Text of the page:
Wednesday, February 4, 2009

Defying Gravity

I got up with the roosters yesterday, ready to face the big day I had lined up, a day of back-to-back responsibilities.

However, life intervened, as it does. But instead of retreating back to my comfy but lonesome house, I chose the company of my fellow human beings.

I haven't done that nearly enough over the last year; when things get tough, I put my nose to the grindstone and retreat into solitude the rest of the time. I have visions of myself as That Woman, the one with unkempt gray hair and many cats and who talks to herself.
I'm trying not to turn into this... Luckily, there's just the one cat... so far.

Hills and Stairs University

Against my will I'm being blackmailed into taking a class called Tutoring Developing Writers; I must take it if I want a paid teaching job. My primary objection to taking it before this was its ungodly meeting time, 8 a.m. Friday. But they finally changed that to Tuesdays, a little more reasonable, but still 8 a.m.

It's still dark at 6:30 a.m. Let me rephrase that. It's still night at 6:30 a.m., so it's just plain unnatural to get up that early.

Once I'm up, I do like mornings. I just don't like extracting myself from my warm cocoon right in the middle of a good dream.

On the plus side, there's that virtuous attitude that comes from early rising. Plus, there was plenty of parking on campus. But still 180 stairs and three big hills to the second floor of Founders Hall.

Once in class, I got the bad news that there is a Saturday workshop I have to attend this weekend. Not only are we expected to donate our Saturday, but also to cater it ourselves. All so we can volunteer to work as writing consultants. HSU needs to learn a thing or two about Gift Theory. The reciprocity here is all discombobulated. What's in it for me? A paid job next fall that will look nice and slick on my resume, excuse me, my curriculum vitae, ahem.

Down the mountain to my next class. My dear professor is back, in Language Analysis, so I can now step aside and just be the student teacher again. It's a great relief to turn it back over to an expert, but it sure was fun to teach!

Then up the mountain again to Founders Hall, a trek I have to make in fast motion because there's only 10 minutes between classes.

Once there, I got the news that class was canceled. It was good news, even though I had actually I had a crisp, completed essay ready and waiting in my notebook. Not to mention it would have been even better news had I received it at the bottom of the three hills.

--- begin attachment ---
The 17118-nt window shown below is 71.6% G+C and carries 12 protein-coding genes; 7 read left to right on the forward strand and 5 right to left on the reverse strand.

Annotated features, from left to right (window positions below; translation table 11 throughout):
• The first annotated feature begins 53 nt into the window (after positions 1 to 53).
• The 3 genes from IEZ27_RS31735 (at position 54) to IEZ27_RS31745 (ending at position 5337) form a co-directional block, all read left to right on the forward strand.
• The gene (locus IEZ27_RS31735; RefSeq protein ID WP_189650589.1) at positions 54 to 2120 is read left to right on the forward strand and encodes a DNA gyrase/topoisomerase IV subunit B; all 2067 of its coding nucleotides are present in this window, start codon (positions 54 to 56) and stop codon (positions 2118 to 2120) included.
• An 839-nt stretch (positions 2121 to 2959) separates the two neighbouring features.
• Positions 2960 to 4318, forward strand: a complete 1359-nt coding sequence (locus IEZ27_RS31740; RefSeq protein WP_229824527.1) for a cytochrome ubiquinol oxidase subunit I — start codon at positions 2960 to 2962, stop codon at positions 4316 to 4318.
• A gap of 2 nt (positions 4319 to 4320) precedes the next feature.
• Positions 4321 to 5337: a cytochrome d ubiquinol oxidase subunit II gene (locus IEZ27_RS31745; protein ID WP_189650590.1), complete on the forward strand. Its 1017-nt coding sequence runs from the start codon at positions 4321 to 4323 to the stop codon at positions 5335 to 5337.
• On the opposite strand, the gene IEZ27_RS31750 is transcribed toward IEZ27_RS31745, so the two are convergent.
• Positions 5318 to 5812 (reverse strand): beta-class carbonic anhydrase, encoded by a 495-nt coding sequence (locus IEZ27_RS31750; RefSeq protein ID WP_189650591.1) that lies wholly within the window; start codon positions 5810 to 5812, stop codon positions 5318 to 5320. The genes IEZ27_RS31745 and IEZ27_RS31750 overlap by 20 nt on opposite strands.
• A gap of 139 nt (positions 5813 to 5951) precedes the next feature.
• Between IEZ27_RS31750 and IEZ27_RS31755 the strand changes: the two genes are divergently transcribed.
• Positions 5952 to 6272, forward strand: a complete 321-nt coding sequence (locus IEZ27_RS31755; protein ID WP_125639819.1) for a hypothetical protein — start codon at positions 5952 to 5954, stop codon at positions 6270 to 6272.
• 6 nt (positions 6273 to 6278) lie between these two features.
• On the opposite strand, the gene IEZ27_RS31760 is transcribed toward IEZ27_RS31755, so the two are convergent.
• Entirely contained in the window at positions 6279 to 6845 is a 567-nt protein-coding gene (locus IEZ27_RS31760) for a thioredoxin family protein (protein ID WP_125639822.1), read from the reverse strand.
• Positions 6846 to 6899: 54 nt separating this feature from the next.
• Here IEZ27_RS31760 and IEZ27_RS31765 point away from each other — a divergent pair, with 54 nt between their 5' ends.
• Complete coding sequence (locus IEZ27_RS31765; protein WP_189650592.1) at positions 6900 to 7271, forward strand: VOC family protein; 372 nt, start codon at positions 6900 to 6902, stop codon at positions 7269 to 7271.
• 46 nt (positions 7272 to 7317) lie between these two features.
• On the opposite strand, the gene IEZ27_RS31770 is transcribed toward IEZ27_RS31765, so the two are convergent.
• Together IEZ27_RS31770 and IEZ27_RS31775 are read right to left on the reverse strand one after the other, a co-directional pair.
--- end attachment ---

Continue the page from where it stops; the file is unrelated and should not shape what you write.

Untethering the Conversation
(Photo from Pinch My Salt,
For the first time in months, I had the luxury of going and sitting in the coffee shop that used to be my haunt as an undergrad. I drank a big white mocha and read an article, and prepared a presentation.

The topic: the cultural differences between English Language Programs and University Writing Programs. One big difference, in case you're interested, is that in ELPs, the deductive essay is the standard, serviceable choice, whereas this identical form (a.k.a. the 5-paragraph essay) is stigmatized as the emblem of bad writing in UWCs.

There I saw my buddy Tom, whom I used to talk with all the time. Tom is a retired genius, a former monk, a computer hacker and is currently learning Chinese just so he can read Chinese newspapers. There's nothing I can bring up, academic or otherwise, that Tom can't completely, interestingly, intelligently engage in. I love people like that and wish I was one.

Tom's also from Chesapeake Bay and is an oceanside sort of person, so I questioned him about something I've been longing to do: go clamming and come home and make chowder.

He said Spring and Fall are the optimum times, but there might be a tide low enough. I have a list of supplies (narrow shovel, bucket, small tarp, rubber gloves and a fishing license-- not to mention potatoes, celery, onions, milk and fresh bread waiting back at the house). I'm to search the tide tables for a tide lower than 1 foot. Anybody want to go clamming?

What I plan to be doing as soon as the tide goes out
(Watercolor painting by Elizabeth Trubia,

Then, the appointment I was supposed to take my son to was also unexpectedly canceled, so then I had more time on my hands. So I called my world-travelin', beer-drinkin' friend and we once again tried the Arcata Plaza bars.
But this time it wasn't a weekend, and this time we went to the one that serves food (the Alibi?). I had a seriously delicious BLT and a couple of seriously delicious blueberry beers called Wild Blues. This time I was a modest, moderate drinker.